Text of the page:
This project is a part of our shared program with Africa Sand Dam Foundation. Our team is pleased to directly share the below report (edited for clarity, as needed).
This area has an approximate population of 500 community members from 24 different households.
For a normal day, fetching water takes a big chunk of the available hours. Monday, Saturday and Sunday are the primary days for fetching water. On Tuesday and Thursday, parents of students in the area meet for child sponsorship projects. Wednesday is the market day.
The Kyusyani Self-Help Group started in 2015. Mwikali Muteti, the secretary of the group explains, "Water was the major challenge. From River Tyaa, one took more than three hours. At the river, we had to queue to over eight hours. We used to help each other in terrace-digging in our farms and when we started working with the organization, they showed us how to dig the standard ones and also apply manure to improve yields in our farms. We also used to help each other in paying school fees for our children. Since we started working as a group, we constructed a sand dam then established a vegetable plot. The benefits are that we have water close to our homes, to me, I am very close to the sand dam. The environment is green now along the river compared to before."
She concludes by saying that "There’s a big difference in my home. I have planted trees in my farm and again after the farming training, my farm is different from my neighbor's. In the future, now that we have water, we will never suffer again. Our children are happy after the yields are big in our farms. Our major challenge was members not attending the group and also water was a challenge. [But] we are now 24 members."
The county government has initiated a number of water projects in the entire Kitui county. In this particular area, the government commissioned the excavation of a borehole, but the water turned out to be too saline for drinking. The county officials have deemed sand dams and hand-dug wells to be feasible projects, as they will effectively support uses beyond just drinking e.g. farming and watering livestock.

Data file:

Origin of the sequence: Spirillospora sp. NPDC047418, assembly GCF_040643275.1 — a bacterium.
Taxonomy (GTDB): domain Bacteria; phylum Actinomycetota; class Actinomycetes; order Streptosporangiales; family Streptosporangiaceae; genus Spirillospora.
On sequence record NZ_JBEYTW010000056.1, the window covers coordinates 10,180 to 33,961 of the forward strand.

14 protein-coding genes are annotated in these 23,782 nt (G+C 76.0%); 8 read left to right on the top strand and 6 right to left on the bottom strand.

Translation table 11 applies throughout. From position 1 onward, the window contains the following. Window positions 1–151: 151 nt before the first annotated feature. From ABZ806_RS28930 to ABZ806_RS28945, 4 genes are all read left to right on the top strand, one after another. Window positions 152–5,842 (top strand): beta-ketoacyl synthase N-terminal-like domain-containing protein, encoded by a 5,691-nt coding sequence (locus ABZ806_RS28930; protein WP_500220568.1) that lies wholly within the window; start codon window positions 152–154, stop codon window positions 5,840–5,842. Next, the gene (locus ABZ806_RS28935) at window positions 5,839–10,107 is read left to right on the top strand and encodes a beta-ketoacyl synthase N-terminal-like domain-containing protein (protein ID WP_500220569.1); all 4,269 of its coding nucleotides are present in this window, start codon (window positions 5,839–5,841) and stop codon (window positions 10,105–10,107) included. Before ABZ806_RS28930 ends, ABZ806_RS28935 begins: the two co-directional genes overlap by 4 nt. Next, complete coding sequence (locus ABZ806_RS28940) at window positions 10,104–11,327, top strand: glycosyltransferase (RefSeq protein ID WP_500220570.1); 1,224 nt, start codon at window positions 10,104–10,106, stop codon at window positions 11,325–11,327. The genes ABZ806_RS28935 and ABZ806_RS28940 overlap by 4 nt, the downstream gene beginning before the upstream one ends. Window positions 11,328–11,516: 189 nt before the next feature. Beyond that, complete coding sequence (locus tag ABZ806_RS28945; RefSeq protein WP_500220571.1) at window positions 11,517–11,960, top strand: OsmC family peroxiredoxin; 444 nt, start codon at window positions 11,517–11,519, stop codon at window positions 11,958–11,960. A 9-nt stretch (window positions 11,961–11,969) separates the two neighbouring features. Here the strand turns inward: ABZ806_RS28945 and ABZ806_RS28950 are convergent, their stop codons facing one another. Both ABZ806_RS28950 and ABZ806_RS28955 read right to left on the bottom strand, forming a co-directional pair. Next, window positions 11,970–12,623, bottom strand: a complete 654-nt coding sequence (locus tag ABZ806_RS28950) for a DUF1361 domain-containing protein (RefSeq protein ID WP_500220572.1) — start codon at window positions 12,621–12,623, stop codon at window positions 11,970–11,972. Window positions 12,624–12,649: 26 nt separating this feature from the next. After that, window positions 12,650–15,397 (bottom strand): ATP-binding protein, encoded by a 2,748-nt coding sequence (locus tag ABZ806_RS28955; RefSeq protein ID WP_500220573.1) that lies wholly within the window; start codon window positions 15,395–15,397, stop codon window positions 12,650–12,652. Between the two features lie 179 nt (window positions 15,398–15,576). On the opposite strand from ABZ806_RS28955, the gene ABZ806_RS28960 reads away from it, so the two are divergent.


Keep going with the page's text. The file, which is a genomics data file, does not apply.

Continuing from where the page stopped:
The Current Source
During the water-fetching days, families fetch water over two trips to cushion them against the other days they don't travel to the water point. These days are characterised by long lines at each of the water stations. These stations are scoop holes at the River Tyaa, where the self-help group built their first sand dam. 20-liter jerrycans are used to fetch water, and are cleaned when at the river by swishing sand and water around. When locals get this water home, they keep it in the same fetching container until it is all gone. Most families boil the river water before drinking, but cases of typhoid and amoeba illnesses have been reported.
Over 75% of households have pit latrines made of mud walls and earth floors. About the same number of people have dish racks and clotheslines built to dry their things off the ground. Previous interventions by other groups left out water projects and concentrated only on waste disposal. The community is more aware of proper waste disposal, but lacks knowledge on basic hygiene practices like hand-washing and water treatment.
Solution: Hand-Dug Well
This is the first project ASDF has done with this community. The community will be responsible for preparing before construction begins, gathering local materials such as sand and stones, and finding enough people to volunteer as labor. The self-help group and their families have already shared their willingness to do so, as well as maintain the well after it is installed.
The well will be placed adjacent to the sand dam built by the group. Construction is expected to take one month and consists of digging, walling, lining with concrete, casting a well pad, and installing the Afridev pump.